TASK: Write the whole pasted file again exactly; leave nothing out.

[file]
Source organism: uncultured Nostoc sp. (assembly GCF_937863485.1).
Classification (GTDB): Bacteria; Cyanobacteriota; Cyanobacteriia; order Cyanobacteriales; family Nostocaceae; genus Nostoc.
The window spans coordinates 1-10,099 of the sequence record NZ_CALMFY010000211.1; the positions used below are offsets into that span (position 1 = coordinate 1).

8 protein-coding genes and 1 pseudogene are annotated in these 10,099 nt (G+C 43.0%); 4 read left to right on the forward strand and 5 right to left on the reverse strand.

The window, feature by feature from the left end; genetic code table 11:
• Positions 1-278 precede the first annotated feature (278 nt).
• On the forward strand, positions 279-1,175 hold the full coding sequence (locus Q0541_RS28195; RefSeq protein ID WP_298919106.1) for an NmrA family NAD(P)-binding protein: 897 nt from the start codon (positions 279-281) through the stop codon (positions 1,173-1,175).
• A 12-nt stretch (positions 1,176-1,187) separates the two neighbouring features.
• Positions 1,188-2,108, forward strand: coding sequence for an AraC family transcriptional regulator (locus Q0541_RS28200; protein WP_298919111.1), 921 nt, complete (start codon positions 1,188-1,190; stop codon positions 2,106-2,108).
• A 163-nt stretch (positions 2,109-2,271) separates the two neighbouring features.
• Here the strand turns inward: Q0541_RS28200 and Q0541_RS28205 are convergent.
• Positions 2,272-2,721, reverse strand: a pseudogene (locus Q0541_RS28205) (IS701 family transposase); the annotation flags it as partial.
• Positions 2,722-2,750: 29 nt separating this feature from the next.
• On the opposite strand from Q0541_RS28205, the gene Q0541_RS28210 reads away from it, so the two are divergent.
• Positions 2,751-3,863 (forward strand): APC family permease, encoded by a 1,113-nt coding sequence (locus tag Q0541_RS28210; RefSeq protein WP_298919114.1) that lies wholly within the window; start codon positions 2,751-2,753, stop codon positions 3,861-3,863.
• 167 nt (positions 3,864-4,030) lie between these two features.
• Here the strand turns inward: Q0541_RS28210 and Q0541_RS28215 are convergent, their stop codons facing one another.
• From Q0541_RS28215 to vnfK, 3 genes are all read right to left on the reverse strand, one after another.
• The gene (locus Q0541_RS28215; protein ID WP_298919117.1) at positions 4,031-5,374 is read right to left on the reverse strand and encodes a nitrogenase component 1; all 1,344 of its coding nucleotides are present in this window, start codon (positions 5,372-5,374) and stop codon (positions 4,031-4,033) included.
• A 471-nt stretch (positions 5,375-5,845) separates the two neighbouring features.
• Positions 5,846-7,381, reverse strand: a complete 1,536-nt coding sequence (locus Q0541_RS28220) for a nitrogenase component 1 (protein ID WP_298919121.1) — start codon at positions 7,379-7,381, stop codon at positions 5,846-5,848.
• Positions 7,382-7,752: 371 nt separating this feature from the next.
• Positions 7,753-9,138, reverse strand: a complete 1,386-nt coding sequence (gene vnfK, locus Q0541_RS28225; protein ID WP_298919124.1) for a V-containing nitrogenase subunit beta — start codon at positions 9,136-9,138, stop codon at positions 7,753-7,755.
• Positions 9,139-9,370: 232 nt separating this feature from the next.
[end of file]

Source organism: uncultured Nostoc sp. (assembly GCF_937863485.1).
Classification (GTDB): Bacteria; Cyanobacteriota; Cyanobacteriia; order Cyanobacteriales; family Nostocaceae; genus Nostoc.
The window spans coordinates 1-10,099 of the sequence record NZ_CALMFY010000211.1; the positions used below are offsets into that span (position 1 = coordinate 1).

8 protein-coding genes and 1 pseudogene are annotated in these 10,099 nt (G+C 43.0%); 4 read left to right on the forward strand and 5 right to left on the reverse strand.

The window, feature by feature from the left end; genetic code table 11:
• Positions 1-278 precede the first annotated feature (278 nt).
• On the forward strand, positions 279-1,175 hold the full coding sequence (locus Q0541_RS28195; RefSeq protein ID WP_298919106.1) for an NmrA family NAD(P)-binding protein: 897 nt from the start codon (positions 279-281) through the stop codon (positions 1,173-1,175).
• A 12-nt stretch (positions 1,176-1,187) separates the two neighbouring features.
• Positions 1,188-2,108, forward strand: coding sequence for an AraC family transcriptional regulator (locus Q0541_RS28200; protein WP_298919111.1), 921 nt, complete (start codon positions 1,188-1,190; stop codon positions 2,106-2,108).
• A 163-nt stretch (positions 2,109-2,271) separates the two neighbouring features.
• Here the strand turns inward: Q0541_RS28200 and Q0541_RS28205 are convergent.
• Positions 2,272-2,721, reverse strand: a pseudogene (locus Q0541_RS28205) (IS701 family transposase); the annotation flags it as partial.
• Positions 2,722-2,750: 29 nt separating this feature from the next.
• On the opposite strand from Q0541_RS28205, the gene Q0541_RS28210 reads away from it, so the two are divergent.
• Positions 2,751-3,863 (forward strand): APC family permease, encoded by a 1,113-nt coding sequence (locus tag Q0541_RS28210; RefSeq protein WP_298919114.1) that lies wholly within the window; start codon positions 2,751-2,753, stop codon positions 3,861-3,863.
• 167 nt (positions 3,864-4,030) lie between these two features.
• Here the strand turns inward: Q0541_RS28210 and Q0541_RS28215 are convergent, their stop codons facing one another.
• From Q0541_RS28215 to vnfK, 3 genes are all read right to left on the reverse strand, one after another.
• The gene (locus Q0541_RS28215; protein ID WP_298919117.1) at positions 4,031-5,374 is read right to left on the reverse strand and encodes a nitrogenase component 1; all 1,344 of its coding nucleotides are present in this window, start codon (positions 5,372-5,374) and stop codon (positions 4,031-4,033) included.
• A 471-nt stretch (positions 5,375-5,845) separates the two neighbouring features.
• Positions 5,846-7,381, reverse strand: a complete 1,536-nt coding sequence (locus Q0541_RS28220) for a nitrogenase component 1 (protein ID WP_298919121.1) — start codon at positions 7,379-7,381, stop codon at positions 5,846-5,848.
• Positions 7,382-7,752: 371 nt separating this feature from the next.
• Positions 7,753-9,138, reverse strand: a complete 1,386-nt coding sequence (gene vnfK, locus Q0541_RS28225; protein ID WP_298919124.1) for a V-containing nitrogenase subunit beta — start codon at positions 9,136-9,138, stop codon at positions 7,753-7,755.
• Positions 9,139-9,370: 232 nt separating this feature from the next.